Ca2+ ions play an important role in muscle contraction by creating interactions between the proteins, myosin and actin. The Ca2+ ions bind to the C component of the actin filament, which exposes the binding site for the myosin head to bind to in order to stimulate a muscle contraction[1].

Bone Mineralization

Bone rigidity is partially due to a salt in its osteoid matrix which consists of calcium and phosphate ions. If the ion concentrations are above the threshold value then bone mineralization will occur. In order to maintain the ion concentrations:

  1. Osteocalcin, a glycoprotein, binds to calcium ions within the osteoid.
  2. Alkalin phosphatase, an enzyme, increases the calcium and phosphate ion concentration.
  3. Matrix vesicles found in the osteoblasts contain alkaline phosphatase.

If there is a calcium deficiency in the blood, mineralization does not complete causing a disease called osteomalacia. This causes the bone to soften and become more vulnerable to damage leading to rickets or other bone deformities[2].

Parathyroid Hormone

Parathyroid glands, located in the region of the neck, release the hormone parathormone which maintains the calcium concentration in the blood. In order to increase the concentration it mobilizes the calcium stored in mineralized bone[3] by stimulating osteoclastic activity[4]. This works by reducing the loss of calcium ions in the kidney and by increasing the reabsorption of the ion into the small intestine.

When calcium ions levels are persistently low the constant activity of parathyroid glands cause them to swell. This swelling is called parathyroid hyperplasia. Additionally, an over-secretion of parathormone brings about excessive damage to the bone and a surplus of calcium in the blood.

Muscle Contraction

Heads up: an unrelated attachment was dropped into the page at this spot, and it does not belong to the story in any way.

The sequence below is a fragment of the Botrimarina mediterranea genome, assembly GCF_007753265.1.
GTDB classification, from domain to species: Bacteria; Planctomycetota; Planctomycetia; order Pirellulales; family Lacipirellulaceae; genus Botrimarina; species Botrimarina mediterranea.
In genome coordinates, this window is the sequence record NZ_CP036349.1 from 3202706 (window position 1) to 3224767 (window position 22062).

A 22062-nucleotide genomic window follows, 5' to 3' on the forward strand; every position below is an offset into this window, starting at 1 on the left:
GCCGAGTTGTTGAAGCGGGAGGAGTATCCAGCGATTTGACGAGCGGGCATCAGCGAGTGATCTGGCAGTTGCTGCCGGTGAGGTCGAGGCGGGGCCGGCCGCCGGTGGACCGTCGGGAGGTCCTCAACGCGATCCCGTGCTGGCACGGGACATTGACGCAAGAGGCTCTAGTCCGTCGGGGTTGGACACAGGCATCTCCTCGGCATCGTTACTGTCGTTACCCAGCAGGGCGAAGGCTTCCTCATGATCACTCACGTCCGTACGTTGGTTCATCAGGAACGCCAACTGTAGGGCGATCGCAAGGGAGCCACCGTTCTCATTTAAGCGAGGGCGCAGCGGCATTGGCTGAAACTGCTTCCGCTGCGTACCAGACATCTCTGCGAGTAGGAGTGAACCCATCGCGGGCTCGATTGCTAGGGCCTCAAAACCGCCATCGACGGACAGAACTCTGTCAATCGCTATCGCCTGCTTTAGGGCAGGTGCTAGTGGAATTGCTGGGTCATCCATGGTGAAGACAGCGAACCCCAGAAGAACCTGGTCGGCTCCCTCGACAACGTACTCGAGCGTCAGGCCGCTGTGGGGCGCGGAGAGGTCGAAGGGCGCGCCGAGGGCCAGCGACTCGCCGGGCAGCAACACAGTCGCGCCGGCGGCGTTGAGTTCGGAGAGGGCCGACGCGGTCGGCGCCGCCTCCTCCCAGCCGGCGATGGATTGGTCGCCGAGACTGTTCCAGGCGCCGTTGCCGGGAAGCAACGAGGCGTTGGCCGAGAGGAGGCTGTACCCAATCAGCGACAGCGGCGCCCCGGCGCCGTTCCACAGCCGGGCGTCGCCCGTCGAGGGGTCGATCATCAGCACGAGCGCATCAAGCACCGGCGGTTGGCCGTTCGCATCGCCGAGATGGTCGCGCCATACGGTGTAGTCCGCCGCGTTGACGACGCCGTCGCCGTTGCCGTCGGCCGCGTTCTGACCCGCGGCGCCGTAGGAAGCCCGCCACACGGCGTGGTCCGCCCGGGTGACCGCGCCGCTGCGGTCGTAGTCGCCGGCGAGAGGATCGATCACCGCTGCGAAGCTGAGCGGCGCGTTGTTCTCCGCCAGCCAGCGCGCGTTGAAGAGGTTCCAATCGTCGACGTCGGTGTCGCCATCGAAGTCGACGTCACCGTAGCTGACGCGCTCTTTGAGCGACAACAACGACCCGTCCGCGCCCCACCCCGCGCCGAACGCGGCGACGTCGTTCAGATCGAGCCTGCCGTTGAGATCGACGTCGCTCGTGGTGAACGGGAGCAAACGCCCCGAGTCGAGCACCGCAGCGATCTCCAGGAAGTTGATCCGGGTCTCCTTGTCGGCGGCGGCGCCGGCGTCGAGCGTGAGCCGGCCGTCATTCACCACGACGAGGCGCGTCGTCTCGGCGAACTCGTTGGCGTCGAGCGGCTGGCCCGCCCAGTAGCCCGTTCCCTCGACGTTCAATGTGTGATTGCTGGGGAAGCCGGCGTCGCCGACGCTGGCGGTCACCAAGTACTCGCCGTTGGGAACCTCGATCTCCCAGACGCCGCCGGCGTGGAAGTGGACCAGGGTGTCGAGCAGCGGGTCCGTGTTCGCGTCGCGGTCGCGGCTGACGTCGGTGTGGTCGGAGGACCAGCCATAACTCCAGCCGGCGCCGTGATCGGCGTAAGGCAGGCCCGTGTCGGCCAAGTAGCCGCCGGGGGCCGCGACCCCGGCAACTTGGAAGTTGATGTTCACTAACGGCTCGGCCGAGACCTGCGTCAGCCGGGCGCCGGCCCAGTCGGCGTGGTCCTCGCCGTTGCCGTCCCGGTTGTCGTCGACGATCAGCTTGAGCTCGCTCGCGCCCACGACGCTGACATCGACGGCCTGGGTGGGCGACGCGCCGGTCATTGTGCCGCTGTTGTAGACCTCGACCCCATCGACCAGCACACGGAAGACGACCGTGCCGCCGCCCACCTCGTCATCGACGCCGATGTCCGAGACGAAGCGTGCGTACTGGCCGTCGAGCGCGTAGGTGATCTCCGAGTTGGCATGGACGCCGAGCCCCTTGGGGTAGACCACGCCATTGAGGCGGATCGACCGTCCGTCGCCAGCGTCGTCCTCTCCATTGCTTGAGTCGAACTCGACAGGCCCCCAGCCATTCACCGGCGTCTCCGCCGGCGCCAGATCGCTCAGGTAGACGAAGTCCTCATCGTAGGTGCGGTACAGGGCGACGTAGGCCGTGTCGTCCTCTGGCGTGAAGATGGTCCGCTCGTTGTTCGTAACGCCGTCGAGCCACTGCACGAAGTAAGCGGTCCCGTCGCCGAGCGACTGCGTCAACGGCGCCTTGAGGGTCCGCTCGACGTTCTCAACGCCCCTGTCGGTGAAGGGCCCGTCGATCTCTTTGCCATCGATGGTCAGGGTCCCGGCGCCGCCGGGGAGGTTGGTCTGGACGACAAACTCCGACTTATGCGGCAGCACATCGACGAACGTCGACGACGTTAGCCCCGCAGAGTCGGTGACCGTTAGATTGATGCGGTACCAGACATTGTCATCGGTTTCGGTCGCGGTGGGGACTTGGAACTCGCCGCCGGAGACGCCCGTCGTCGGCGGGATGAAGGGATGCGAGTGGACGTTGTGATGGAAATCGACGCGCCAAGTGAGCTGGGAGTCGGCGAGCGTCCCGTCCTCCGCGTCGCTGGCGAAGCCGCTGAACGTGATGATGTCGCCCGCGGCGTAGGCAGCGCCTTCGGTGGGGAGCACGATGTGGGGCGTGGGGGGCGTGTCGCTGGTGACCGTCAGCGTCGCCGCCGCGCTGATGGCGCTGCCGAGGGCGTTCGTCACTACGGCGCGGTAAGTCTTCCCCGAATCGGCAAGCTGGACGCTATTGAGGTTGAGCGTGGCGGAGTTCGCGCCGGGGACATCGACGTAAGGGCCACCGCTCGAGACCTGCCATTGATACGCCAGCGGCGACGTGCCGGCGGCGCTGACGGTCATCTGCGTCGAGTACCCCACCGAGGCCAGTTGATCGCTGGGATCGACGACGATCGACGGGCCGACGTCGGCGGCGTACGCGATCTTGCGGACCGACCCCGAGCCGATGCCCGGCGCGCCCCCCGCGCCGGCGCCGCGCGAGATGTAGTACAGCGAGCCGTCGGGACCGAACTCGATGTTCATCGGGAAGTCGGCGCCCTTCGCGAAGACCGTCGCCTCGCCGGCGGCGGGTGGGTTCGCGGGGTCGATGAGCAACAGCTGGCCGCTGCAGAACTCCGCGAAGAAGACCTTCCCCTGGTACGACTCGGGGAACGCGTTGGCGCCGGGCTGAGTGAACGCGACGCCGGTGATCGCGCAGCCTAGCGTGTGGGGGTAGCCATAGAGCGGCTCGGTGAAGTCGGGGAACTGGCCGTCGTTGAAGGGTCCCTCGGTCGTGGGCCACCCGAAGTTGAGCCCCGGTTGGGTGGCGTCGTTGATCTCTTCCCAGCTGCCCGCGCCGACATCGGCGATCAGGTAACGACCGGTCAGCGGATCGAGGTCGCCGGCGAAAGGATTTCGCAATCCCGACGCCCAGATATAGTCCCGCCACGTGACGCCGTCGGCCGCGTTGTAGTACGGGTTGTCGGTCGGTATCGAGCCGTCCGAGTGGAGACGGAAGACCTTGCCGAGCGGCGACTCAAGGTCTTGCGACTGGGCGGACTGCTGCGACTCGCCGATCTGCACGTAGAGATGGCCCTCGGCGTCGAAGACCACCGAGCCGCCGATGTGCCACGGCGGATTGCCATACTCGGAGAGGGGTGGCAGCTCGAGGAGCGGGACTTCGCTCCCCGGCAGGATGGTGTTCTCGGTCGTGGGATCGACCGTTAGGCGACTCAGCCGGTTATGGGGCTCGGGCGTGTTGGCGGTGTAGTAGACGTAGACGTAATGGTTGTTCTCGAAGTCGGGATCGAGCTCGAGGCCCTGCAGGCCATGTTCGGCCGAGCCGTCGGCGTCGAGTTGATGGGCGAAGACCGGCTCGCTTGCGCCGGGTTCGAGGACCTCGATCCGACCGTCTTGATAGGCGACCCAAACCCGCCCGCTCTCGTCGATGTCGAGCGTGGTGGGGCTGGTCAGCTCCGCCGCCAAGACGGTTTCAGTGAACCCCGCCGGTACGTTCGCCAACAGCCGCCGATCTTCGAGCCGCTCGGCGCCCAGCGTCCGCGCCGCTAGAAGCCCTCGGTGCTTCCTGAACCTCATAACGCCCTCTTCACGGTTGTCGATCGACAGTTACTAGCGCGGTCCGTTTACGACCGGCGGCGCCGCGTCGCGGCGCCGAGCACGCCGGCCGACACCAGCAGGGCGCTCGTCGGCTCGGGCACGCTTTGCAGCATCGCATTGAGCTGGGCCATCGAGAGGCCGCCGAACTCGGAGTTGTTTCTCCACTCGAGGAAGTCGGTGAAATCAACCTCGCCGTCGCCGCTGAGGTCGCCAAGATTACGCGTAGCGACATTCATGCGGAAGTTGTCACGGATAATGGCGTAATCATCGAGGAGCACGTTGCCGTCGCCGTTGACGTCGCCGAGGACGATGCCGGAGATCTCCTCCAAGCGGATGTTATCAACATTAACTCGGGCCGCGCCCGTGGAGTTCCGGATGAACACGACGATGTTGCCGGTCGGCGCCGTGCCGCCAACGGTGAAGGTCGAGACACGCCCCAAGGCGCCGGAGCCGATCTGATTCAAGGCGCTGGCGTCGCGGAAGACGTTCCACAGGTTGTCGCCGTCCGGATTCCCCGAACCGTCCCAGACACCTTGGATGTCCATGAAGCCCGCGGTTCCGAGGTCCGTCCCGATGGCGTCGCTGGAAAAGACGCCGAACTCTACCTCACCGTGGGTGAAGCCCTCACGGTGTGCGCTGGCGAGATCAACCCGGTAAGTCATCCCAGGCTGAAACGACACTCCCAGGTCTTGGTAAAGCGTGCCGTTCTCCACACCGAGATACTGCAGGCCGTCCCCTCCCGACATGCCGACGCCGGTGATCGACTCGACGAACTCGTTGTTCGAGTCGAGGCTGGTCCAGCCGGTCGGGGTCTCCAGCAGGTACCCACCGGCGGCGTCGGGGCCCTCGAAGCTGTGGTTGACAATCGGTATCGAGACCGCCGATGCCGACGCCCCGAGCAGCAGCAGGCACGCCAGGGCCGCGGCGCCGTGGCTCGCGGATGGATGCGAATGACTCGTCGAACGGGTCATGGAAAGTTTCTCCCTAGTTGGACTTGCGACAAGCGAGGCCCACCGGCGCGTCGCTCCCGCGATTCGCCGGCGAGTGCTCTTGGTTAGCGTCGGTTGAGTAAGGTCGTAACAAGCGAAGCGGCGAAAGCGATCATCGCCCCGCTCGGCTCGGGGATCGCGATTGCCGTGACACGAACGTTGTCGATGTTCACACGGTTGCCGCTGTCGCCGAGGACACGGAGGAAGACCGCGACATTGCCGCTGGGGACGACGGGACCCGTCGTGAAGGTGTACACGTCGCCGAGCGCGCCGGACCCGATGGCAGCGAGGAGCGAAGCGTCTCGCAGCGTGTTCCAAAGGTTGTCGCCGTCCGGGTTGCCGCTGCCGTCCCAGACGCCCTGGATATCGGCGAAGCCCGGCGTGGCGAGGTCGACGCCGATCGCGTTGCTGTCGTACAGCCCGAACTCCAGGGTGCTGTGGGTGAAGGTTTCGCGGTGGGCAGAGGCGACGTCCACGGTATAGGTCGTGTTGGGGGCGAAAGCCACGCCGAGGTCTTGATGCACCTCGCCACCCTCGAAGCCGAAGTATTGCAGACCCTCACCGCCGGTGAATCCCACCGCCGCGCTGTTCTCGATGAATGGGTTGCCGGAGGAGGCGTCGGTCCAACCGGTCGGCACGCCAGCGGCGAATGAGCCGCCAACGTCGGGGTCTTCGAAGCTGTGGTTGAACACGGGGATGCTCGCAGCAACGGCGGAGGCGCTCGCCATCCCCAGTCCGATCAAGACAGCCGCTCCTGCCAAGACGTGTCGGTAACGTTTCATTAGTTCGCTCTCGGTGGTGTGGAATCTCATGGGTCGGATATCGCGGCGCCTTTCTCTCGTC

Skeletal Muscle Cells

During muscle contraction, high concentrations of calcium are required to displace troponin and reveal the active site at which myosin binds to for the power stroke. Calcium is released from the sarcoplasmic reticulum through calcium ion channels when the membrane of the T-tubular system is excited. It binds to Troponin C causing it to conform, hence permitting the myosin head to latch onto the actin filament, onsetting muscle contraction[5].

Cardiac Muscle

Similarly to skeletal muscles, the contraction of cardiac muscles is regulated by the concentration of calcium ions. However, some main differences in contraction mechanisms are that:

  1. The T-tubular system in cardiac muscles has much greater invaginations on the cell surface.
  2. The sarcoplasmic reticulum is much less complex in comparison to that in the skeletal muscle[6].

References

  1. https://teaching.ncl.ac.uk/bms/wiki/index.php/Ca2%2B_ions
  2. Lowe, J. and Stevens, A. (2005:256) Human Histology, 3rd edition, Maryland: Elsevier Mosby.
  3. Lowe, J. and Stevens, A. (2005:279) Human Histology, 3rd edition, Maryland: Elsevier Mosby.
  4. Lowe, J. and Stevens, A. (2005:261) Human Histology, 3rd edition, Maryland: Elsevier Mosby.
  5. Lowe, J. and Stevens, A. (2005:75) Human Histology, 3rd edition, Maryland: Elsevier Mosby.
  6. Lowe, J. and Stevens, A. (2005:75) Human Histology, 3rd edition, Maryland: Elsevier Mosby.
Personal tools
Namespaces
Variants
Actions
Navigation
Toolbox